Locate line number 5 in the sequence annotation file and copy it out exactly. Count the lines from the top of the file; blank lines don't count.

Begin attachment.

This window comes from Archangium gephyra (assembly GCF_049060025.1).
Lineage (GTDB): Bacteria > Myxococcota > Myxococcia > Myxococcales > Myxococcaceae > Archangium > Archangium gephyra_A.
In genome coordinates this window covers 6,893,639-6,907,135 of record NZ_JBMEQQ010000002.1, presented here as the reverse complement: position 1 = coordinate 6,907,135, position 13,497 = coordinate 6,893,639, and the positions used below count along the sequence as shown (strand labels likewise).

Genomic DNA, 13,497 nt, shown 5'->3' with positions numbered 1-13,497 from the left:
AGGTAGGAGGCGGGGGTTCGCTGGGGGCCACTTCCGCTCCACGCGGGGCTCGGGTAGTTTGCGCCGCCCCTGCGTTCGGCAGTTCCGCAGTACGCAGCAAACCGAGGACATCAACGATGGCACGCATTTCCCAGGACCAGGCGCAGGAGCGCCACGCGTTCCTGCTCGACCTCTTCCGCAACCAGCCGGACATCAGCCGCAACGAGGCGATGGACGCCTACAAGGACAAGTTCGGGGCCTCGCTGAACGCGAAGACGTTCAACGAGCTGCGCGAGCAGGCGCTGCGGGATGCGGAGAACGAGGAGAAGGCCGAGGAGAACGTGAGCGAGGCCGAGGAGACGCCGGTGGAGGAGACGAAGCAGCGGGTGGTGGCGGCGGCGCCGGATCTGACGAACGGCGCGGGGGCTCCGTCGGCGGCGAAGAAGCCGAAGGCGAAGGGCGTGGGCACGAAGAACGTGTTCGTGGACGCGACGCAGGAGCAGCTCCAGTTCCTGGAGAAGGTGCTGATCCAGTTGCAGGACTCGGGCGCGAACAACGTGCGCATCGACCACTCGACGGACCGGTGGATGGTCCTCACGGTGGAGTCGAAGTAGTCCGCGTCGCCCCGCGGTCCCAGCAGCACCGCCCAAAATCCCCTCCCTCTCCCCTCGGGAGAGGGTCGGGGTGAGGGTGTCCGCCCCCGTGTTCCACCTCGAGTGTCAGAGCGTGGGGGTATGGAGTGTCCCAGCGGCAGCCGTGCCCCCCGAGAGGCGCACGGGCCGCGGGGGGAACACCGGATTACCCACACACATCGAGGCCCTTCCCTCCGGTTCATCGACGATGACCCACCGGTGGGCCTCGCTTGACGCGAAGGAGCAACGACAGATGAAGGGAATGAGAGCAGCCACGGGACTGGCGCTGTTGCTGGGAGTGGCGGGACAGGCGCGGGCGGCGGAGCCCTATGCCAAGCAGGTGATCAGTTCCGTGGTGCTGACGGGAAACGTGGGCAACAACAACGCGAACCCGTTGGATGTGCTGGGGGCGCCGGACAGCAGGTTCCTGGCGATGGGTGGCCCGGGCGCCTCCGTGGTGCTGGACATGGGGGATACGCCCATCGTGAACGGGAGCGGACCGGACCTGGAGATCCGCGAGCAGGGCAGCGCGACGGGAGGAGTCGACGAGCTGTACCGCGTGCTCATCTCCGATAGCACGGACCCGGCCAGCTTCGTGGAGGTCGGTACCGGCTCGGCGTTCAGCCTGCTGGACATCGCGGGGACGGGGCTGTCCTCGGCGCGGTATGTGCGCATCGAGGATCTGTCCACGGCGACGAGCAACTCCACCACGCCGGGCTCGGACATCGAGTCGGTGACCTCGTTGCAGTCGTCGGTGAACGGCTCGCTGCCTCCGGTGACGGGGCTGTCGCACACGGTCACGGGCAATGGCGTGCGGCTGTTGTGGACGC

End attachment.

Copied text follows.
AGGTAGGAGGCGGGGGTTCGCTGGGGGCCACTTCCGCTCCACGCGGGGCTCGGGTAGTTTGCGCCGCCCCTGCGTTCGGCAGTTCCGCAGTACGCAGCAAACCGAGGACATCAACGATGGCACGCATTTCCCAGGACCAGGCGCAGGAGCGCCACGCGTTCCTGCTCGACCTCTTCCGCAACCAGCCGGACATCAGCCGCAACGAGGCGATGGACGCCTACAAGGACAAGTTCGGGGCCTCGCTGAACGCGAAGACGTTCAACGAGCTGCGCGAGCAGGCGCTGCGGGATGCGGAGAACGAGGAGAAGGCCGAGGAGAACGTGAGCGAGGCCGAGGAGACGCCGGTGGAGGAGACGAAGCAGCGGGTGGTGGCGGCGGCGCCGGATCTGACGAACGGCGCGGGGGCTCCGTCGGCGGCGAAGAAGCCGAAGGCGAAGGGCGTGGGCACGAAGAACGTGTTCGTGGACGCGACGCAGGAGCAGCTCCAGTTCCTGGAGAAGGTGCTGATCCAGTTGCAGGACTCGGGCGCGAACAACGTGCGCATCGACCACTCGACGGACCGGTGGATGGTCCTCACGGTGGAGTCGAAGTAGTCCGCGTCGCCCCGCGGTCCCAGCAGCACCGCCCAAAATCCCCTCCCTCTCCCCTCGGGAGAGGGTCGGGGTGAGGGTGTCCGCCCCCGTGTTCCACCTCGAGTGTCAGAGCGTGGGGGTATGGAGTGTCCCAGCGGCAGCCGTGCCCCCCGAGAGGCGCACGGGCCGCGGGGGGAACACCGGATTACCCACACACATCGAGGCCCTTCCCTCCGGTTCATCGACGATGACCCACCGGTGGGCCTCGCTTGACGCGAAGGAGCAACGACAGATGAAGGGAATGAGAGCAGCCACGGGACTGGCGCTGTTGCTGGGAGTGGCGGGACAGGCGCGGGCGGCGGAGCCCTATGCCAAGCAGGTGATCAGTTCCGTGGTGCTGACGGGAAACGTGGGCAACAACAACGCGAACCCGTTGGATGTGCTGGGGGCGCCGGACAGCAGGTTCCTGGCGATGGGTGGCCCGGGCGCCTCCGTGGTGCTGGACATGGGGGATACGCCCATCGTGAACGGGAGCGGACCGGACCTGGAGATCCGCGAGCAGGGCAGCGCGACGGGAGGAGTCGACGAGCTGTACCGCGTGCTCATCTCCGATAGCACGGACCCGGCCAGCTTCGTGGAGGTCGGTACCGGCTCGGCGTTCAGCCTGCTGGACATCGCGGGGACGGGGCTGTCCTCGGCGCGGTATGTGCGCATCGAGGATCTGTCCACGGCGACGAGCAACTCCACCACGCCGGGCTCGGACATCGAGTCGGTGACCTCGTTGCAGTCGTCGGTGAACGGCTCGCTGCCTCCGGTGACGGGGCTGTCGCACACGGTCACGGGCAATGGCGTGCGGCTGTTGTGGACGC